The Afrovenator was a dinosaur that was present on the earth in the Jurassic Period of the Mesozoic Era. The timeline of its existence was between 164 and 159 million years ago. This lies in the Callovian to the Oxfordian ages of Jurassic. The fossils of this creature were discovered in Africa. This particular region had heretofore yielded remains that were dated to the Cretaceous Period. Hence the Afrovenator was thought to belong to that time period. But further research showed that its bones were much older than previously believed, thus placing it in the Jurassic Period.
The Afrovenator was a theropod dinosaur; it was able to balance itself on hind legs while walking and it was carnivorous. Its length was about 7 to 8 meters. The exact weight of the dinosaur is unknown, but it is approximated to about 1 to 2 tons.
The name Afrovenator is a combination of two words. 'Afro' is a prefix that is derived from the Latin word 'afer' which means 'from Africa'. The 'venator' also has Latin roots and translates to 'hunter' or 'predator'. Thus the juxtaposition of the two words denotes 'the hunter from Africa'.
The specific name A. abakensis is derived from the word Abaka, which is the name of the region where the fossils of the dinosaurs were found, in the native Tuareg language. The suffix 'ensis' denotes 'hailing from'.
The christening of the remains was performed by a group of scientists led by Paul Sereno, which included Jeffrey Wilson and Hans Larsson among others, in 1994.
Discovery of fossils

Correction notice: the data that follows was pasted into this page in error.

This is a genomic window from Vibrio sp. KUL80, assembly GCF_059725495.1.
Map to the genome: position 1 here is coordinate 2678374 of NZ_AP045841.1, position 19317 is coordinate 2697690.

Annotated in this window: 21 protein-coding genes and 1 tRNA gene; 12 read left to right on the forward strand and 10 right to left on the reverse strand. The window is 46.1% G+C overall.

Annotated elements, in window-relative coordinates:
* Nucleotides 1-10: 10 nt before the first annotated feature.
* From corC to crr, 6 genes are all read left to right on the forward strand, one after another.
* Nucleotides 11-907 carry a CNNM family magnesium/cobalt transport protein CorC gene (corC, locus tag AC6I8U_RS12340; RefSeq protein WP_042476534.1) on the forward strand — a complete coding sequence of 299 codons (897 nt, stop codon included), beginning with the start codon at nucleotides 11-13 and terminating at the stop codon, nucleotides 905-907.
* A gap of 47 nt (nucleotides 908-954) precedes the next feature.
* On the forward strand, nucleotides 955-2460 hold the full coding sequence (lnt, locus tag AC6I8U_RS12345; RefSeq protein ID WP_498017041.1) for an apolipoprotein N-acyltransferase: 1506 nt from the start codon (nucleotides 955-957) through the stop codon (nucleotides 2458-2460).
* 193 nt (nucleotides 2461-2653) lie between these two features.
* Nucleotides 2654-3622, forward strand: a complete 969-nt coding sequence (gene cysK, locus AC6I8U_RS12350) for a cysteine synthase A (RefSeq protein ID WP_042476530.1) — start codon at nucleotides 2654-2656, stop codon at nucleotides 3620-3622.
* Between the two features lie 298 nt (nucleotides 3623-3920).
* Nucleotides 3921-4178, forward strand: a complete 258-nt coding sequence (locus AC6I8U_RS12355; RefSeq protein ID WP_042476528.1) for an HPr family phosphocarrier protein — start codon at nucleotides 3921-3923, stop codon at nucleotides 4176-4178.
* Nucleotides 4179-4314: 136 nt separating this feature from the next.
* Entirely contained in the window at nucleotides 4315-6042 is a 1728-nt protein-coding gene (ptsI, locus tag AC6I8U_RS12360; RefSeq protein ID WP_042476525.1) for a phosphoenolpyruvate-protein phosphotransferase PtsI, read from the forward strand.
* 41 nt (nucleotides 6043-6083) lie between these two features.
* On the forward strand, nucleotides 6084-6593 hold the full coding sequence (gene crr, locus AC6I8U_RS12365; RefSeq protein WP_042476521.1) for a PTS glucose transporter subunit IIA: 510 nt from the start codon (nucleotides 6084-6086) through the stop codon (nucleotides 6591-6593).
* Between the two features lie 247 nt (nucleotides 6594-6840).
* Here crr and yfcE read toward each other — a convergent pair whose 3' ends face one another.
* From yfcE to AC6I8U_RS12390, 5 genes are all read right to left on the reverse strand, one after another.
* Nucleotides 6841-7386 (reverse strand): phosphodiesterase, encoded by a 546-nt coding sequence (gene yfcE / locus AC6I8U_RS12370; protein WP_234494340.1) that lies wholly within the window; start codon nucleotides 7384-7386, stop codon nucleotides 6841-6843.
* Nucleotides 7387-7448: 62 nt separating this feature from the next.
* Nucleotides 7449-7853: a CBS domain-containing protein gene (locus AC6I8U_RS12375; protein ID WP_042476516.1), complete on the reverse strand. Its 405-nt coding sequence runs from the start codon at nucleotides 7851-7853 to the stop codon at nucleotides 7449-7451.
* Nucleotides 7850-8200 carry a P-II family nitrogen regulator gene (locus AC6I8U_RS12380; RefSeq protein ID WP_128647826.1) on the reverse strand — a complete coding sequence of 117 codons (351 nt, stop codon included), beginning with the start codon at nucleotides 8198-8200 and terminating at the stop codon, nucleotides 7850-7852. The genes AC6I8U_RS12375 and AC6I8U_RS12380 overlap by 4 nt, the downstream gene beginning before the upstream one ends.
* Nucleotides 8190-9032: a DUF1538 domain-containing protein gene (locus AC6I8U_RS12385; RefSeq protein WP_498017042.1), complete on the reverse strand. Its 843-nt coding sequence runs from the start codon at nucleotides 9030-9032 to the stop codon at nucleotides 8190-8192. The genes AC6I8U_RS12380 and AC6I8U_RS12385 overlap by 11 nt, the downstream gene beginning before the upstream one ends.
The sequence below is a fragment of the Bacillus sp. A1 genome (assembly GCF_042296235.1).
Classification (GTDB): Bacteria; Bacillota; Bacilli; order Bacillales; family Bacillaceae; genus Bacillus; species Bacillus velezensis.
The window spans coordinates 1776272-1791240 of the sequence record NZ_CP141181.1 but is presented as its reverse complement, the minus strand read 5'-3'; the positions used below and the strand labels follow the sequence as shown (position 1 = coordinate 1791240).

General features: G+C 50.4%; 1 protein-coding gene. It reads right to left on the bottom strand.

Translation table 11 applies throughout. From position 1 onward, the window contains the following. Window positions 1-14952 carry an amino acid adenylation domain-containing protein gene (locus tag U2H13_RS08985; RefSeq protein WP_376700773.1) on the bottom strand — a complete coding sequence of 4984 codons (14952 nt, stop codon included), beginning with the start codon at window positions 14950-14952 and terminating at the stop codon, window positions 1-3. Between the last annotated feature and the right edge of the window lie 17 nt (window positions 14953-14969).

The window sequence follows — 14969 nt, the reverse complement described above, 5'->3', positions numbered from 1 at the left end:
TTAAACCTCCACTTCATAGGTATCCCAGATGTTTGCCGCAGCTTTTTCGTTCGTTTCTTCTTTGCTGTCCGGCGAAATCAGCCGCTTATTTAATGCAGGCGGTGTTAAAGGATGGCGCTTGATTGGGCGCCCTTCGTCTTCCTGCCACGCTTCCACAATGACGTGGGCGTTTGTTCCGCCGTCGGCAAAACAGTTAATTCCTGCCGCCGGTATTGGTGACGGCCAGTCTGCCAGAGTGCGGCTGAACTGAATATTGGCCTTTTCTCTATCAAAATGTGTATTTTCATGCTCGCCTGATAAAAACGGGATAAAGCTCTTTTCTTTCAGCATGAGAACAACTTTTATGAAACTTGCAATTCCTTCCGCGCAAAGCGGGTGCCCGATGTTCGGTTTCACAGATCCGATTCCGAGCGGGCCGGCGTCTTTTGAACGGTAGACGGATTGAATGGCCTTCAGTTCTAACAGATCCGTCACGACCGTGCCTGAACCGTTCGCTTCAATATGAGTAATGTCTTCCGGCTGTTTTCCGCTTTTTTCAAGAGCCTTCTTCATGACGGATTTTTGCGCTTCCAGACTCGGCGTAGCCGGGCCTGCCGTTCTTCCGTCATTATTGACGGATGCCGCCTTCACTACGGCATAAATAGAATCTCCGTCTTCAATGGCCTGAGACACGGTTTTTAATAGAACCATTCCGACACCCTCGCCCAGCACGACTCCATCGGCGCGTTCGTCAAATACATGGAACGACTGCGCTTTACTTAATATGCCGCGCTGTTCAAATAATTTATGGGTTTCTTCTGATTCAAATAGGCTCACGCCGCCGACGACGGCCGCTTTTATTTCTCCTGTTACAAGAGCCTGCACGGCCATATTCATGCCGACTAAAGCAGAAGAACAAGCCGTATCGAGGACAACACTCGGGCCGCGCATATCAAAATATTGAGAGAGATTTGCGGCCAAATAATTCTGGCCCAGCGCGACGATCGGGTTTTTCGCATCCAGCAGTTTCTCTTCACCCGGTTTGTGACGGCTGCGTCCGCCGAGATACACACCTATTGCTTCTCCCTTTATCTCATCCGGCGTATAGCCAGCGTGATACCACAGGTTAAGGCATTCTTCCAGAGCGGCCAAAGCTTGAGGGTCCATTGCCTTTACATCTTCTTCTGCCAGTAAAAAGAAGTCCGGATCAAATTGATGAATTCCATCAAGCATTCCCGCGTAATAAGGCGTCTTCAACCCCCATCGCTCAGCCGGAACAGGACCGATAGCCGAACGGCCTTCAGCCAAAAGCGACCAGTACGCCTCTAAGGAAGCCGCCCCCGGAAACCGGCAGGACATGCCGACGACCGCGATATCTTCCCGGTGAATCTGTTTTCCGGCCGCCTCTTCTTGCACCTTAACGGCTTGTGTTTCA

The remains of the Afrovenator were excavated in the Tiourarén Formation in the Agadez region of Niger in Africa. They were found in the year 1993. The remains fossils were discovered by paleontologist Paul Sereno. A few years later, the sauropod dinosaur Jobaria was found in the same formation by Sereno. They are believed to have coexisted.
Nature of fossils
- Many bones of the cranium and post cranial skeleton were discovered in the year 1993, which are attributed to the Afrovenator. Most of the skull, except the temporals and mandibles were included in the holotype. The appendicular skeleton included partial bones of the fore and hind legs and the axial skeleton included a few vertebral segments and certain portions of the pelvic girdle.
- The humerus (40cm), tibia (68cm) and the femur (78cm) were relatively long. The fact that the forelimbs were shorter than the hind legs indicated that the dinosaur was bipedal.
- The nasal, lacrimal, parietal and mandibular bones were elongated, making the shape of the skull longer than it was wide. This feature is seen most theropods.
Current location of fossils
The fossils of the Afrovenator are currently housed in the Museum of Chicago.
- The Afrovenator is classified under sub order Theropoda, family Megalosauridae and sub family Afrovenatorinae.
- The taxon Megalosauridae was used to group many undefined dinosaurs or those of dubious classification. However, today it contains those dinosaurs that are more closely related to the Megalosaurus than the Spinosaurus or Allosaurus.
- When the remains were first discovered, Sereno believed it to be more closely related to the Spinosaurus.
- In 2002, it was considered a primitive megalosaurid and grouped with the Eustreptospondylus.